On the Beat | By Wong Chun Wai

We will all miss our Dr M

Then there is another known critic of Dr Mahathir who had
written a book criticising the Proton Saga project but bought one vehicle
shortly later.

Yet another who used to be very angry with Dr Mahathir is Dr Chandra Muzaffar.
I do not know how he feels about the Prime Minister now but Dr Chandra has
certainly turned positive.

There are many of us, whether we wish to admit it or not, who was upset with
the Prime Minister at one time or another over the past 22 years. Even some of
our Cabinet ministers today had openly rebelled against Dr Mahathir with harsh

In fact, I was among the critics. In October 1987, when he ordered the arrest
of 119 people comprising parliamentarians, civil rights leaders and social
activists, I honestly thought that Dr Mahathir had gone overboard.

My job as a journalist hung in the balance when he revoked the printing permit
of The Star and two other newspapers. The suspension lasted five months – a
rather long period of uncertainty.

Some of us who had earlier campaigned against the Official Secrets Act
genuinely believed that democracy was dead. So was press freedom.

In his first five years as Prime Minister, there was no end to the
controversies against Dr Mahathir but he carried on doggedly. He was determined
to prove many of us wrong.

Years later, as I began covering him as a newsman, I was able to understand his
leadership on a more personal level. From there, I became more appreciative of

His labour of love had begun to bear fruit. The country's economy became robust
and we held our heads high, knowing we were better off than before.

He instilled confidence in us and as more and more foreigners became acquainted
with Malaysia,
we realised proudly that we were no longer in the backwaters of Borneo.
Thanks to Dr Mahathir, the white men now know about Malaysia.

Dr Mahathir stamped his authority because he wanted us to be focused and
channel our energies into making Malaysia

If there is a price to pay for the development of Malaysia,
we were all willing to go along. We began to accept that democracy meant little
if we had empty stomachs.

Dr Mahathir is clearly a man ahead of the times, a visionary. On hindsight, we
began to see the logic of his actions, even if they might appear unpopular and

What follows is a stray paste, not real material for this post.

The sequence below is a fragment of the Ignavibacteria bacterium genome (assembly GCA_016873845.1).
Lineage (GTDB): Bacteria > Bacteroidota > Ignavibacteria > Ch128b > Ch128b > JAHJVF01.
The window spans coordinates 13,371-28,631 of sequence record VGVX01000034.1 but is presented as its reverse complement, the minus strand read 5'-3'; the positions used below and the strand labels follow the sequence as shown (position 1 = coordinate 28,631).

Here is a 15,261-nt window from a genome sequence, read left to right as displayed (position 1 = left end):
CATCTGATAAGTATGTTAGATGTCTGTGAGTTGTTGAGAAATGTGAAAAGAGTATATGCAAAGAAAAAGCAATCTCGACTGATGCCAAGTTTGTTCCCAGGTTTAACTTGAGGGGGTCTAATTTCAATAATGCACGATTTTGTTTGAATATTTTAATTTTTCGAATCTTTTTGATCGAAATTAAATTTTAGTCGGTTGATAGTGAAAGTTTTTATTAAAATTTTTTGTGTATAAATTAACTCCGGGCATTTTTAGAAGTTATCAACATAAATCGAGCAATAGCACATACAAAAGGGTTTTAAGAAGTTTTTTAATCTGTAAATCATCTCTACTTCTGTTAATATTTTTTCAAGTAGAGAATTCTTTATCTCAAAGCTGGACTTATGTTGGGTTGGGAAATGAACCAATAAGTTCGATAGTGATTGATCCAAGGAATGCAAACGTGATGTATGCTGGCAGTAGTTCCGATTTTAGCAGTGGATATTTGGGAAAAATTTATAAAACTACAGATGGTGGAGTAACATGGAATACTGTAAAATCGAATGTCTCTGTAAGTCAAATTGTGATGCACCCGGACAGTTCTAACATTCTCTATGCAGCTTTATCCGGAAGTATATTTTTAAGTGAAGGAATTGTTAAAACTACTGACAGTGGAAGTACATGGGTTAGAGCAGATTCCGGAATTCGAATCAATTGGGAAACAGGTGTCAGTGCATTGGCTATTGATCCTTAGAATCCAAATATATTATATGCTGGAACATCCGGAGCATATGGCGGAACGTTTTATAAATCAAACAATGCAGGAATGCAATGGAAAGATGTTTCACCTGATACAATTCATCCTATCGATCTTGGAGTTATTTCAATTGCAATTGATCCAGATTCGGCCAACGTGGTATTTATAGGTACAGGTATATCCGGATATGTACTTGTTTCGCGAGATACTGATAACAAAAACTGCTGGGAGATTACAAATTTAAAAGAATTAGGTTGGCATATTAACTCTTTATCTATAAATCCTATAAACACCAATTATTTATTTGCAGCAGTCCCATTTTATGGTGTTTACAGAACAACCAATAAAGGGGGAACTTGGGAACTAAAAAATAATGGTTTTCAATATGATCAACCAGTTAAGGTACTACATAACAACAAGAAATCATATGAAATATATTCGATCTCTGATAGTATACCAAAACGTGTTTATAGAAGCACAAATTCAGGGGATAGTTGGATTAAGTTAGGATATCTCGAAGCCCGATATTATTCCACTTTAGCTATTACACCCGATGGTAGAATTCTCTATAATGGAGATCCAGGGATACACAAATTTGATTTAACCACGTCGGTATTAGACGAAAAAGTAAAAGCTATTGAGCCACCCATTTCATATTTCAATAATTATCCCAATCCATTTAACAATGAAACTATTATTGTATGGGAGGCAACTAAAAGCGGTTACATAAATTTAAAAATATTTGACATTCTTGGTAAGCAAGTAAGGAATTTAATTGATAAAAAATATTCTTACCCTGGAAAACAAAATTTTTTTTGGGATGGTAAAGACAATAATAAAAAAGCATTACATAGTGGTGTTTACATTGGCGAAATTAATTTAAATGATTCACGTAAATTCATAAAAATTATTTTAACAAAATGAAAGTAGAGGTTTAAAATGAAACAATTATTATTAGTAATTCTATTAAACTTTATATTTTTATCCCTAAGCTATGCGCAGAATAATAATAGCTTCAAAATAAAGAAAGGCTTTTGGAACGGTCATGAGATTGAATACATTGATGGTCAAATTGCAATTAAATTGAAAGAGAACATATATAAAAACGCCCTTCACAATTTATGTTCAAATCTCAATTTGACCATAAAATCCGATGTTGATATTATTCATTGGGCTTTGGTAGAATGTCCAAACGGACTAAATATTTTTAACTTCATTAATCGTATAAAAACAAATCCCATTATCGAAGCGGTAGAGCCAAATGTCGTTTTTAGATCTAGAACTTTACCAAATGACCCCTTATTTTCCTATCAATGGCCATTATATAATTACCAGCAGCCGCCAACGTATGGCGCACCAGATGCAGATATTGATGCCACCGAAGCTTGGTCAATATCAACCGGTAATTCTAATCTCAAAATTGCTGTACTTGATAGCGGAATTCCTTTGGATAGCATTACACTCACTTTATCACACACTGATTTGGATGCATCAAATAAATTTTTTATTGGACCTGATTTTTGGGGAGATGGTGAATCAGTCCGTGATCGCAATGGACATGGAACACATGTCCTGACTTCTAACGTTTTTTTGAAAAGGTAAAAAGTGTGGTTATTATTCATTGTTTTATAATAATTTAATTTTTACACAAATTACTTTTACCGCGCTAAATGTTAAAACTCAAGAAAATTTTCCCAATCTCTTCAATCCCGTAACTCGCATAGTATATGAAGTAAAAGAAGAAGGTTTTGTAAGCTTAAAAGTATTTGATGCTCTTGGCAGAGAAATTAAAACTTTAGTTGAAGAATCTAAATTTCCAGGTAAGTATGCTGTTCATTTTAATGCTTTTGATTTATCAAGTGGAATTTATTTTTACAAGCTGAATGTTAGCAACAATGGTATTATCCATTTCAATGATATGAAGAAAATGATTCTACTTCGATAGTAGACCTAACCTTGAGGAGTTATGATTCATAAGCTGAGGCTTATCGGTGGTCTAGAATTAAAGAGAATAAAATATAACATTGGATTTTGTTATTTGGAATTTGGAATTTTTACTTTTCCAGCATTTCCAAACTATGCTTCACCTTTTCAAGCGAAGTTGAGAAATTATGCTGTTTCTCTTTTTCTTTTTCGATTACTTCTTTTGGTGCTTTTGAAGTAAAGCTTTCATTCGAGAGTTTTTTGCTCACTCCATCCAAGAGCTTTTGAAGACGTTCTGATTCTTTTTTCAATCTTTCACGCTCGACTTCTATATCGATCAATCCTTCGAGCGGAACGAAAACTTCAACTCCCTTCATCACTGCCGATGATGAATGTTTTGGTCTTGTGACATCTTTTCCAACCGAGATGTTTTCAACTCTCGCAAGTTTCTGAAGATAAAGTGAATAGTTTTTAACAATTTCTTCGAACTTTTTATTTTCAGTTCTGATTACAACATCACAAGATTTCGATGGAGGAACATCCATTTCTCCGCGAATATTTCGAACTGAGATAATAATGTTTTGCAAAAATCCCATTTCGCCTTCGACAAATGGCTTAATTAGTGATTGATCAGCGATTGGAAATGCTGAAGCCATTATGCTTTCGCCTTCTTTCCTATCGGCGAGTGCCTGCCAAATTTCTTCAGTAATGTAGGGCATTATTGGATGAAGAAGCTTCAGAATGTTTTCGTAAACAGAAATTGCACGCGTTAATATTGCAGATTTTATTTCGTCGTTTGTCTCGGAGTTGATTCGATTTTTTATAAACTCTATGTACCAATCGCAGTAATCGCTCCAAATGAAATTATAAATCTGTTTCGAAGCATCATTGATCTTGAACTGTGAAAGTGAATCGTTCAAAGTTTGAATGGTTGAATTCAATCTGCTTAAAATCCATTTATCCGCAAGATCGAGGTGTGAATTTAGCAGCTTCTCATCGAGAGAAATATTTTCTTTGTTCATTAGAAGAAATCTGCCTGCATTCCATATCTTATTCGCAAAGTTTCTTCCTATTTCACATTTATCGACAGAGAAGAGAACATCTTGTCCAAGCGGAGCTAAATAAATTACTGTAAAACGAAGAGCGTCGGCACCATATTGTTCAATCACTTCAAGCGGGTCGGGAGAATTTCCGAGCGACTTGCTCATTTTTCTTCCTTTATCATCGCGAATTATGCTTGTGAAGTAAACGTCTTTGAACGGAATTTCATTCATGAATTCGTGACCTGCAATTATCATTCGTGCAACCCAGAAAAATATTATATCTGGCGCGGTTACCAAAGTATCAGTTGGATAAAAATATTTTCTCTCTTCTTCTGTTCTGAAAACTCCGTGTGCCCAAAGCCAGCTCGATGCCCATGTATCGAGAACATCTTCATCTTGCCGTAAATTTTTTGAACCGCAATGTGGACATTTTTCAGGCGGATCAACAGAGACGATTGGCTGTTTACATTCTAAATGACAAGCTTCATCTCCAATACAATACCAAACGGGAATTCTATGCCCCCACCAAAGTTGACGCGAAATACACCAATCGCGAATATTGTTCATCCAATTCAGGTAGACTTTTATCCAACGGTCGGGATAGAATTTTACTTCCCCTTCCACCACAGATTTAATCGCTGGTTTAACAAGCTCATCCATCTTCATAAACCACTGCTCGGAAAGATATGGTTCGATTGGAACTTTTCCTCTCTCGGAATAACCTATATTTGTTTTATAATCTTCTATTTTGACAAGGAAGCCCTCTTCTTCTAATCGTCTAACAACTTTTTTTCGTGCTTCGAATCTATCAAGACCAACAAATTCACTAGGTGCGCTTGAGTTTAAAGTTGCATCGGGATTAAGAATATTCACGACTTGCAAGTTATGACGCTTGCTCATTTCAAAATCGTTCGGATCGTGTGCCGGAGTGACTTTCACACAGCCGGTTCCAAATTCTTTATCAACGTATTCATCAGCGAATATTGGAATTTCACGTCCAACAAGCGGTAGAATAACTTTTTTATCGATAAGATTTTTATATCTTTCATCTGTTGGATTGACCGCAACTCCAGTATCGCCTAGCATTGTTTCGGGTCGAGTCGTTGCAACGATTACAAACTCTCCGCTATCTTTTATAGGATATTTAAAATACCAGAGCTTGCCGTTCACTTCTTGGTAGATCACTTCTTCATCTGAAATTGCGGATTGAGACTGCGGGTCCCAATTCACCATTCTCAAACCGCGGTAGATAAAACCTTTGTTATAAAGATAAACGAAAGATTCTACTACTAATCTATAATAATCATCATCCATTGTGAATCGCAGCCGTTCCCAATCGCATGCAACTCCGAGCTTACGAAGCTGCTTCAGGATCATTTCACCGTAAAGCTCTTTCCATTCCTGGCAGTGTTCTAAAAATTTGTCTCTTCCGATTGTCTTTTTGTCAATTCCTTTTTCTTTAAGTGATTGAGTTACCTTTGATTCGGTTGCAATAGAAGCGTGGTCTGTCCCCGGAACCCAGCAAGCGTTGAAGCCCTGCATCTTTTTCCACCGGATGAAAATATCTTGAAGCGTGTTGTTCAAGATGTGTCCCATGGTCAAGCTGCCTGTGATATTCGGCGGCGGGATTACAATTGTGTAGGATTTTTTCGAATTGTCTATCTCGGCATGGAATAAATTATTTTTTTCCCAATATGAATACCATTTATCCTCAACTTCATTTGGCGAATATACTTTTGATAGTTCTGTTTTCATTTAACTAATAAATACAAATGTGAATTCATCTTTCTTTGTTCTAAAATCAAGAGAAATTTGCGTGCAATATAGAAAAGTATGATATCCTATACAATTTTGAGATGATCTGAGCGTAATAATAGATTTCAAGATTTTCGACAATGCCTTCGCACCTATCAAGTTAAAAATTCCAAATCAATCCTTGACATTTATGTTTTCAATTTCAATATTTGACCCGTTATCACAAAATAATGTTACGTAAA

even irrational to some of us.

Economists like Dr Jomo talked of cronyism without realising the practical aspects
of doing business. The theory part is always easy.

But not many businessmen in this country can do a decent job, particularly when
it involves mega projects and the commitment of huge investments.

Those who had complained about the imposition of tolls on roads must surely
appreciate the fine network of highways we have today.

Travelling by road is so much safer and faster now. The toilets at the rest
areas today are much better than the horrendous sights that greeted us at
coffee shops along trunk roads.

Dr Mahathir did not build monuments named after him but created projects that
benefited the people.

It was he who gave the green light to bring cable television to our homes and
spoilt us with the many channels. And it was Dr Mahathir – regarded by the West
as an enemy of the press – who handed over 2,000 printing permits over the last
22 years.

He has been accused of being dictatorial and called a pharaoh by PAS leaders,
but that did not stop the opposition party from capturing two states. If elections
were rigged, that wouldn't have happened.

Two weeks ago, I travelled with Dr Mahathir to London
and Stockholm. Last week, I was in
Langkawi to interview him along with three colleagues.

The interview is probably among the last before he steps down on Oct 31. We
could sense that there was plenty he wanted to say.

Among them was the Anwar Ibrahim issue. It was obvious he had been pained
deeply and he needed to get his feelings off his chest when I asked whether he
had been misunderstood during his 22 years as Prime Minister.

It is a blot on his record but it would be terribly unfair to judge him merely
on that one sad episode. Surely, there are more pressing concerns of the

He wanted to dwell more about his efforts to get the Malays off the subsidy
crutch as "by and large, they have become even more dependent on the

There was despair on his face. In his own words, he said he had tried
everything but he had lost.

For the majority of Malaysians, however, we can truly say he has done his very
best during his time in office.

There is nothing more we as Malaysians could ask for from Dr Mahathir. He has
been an extraordinary leader.

For that, we have been lucky. It is still more than three weeks before he
retires but I have already begun to miss him.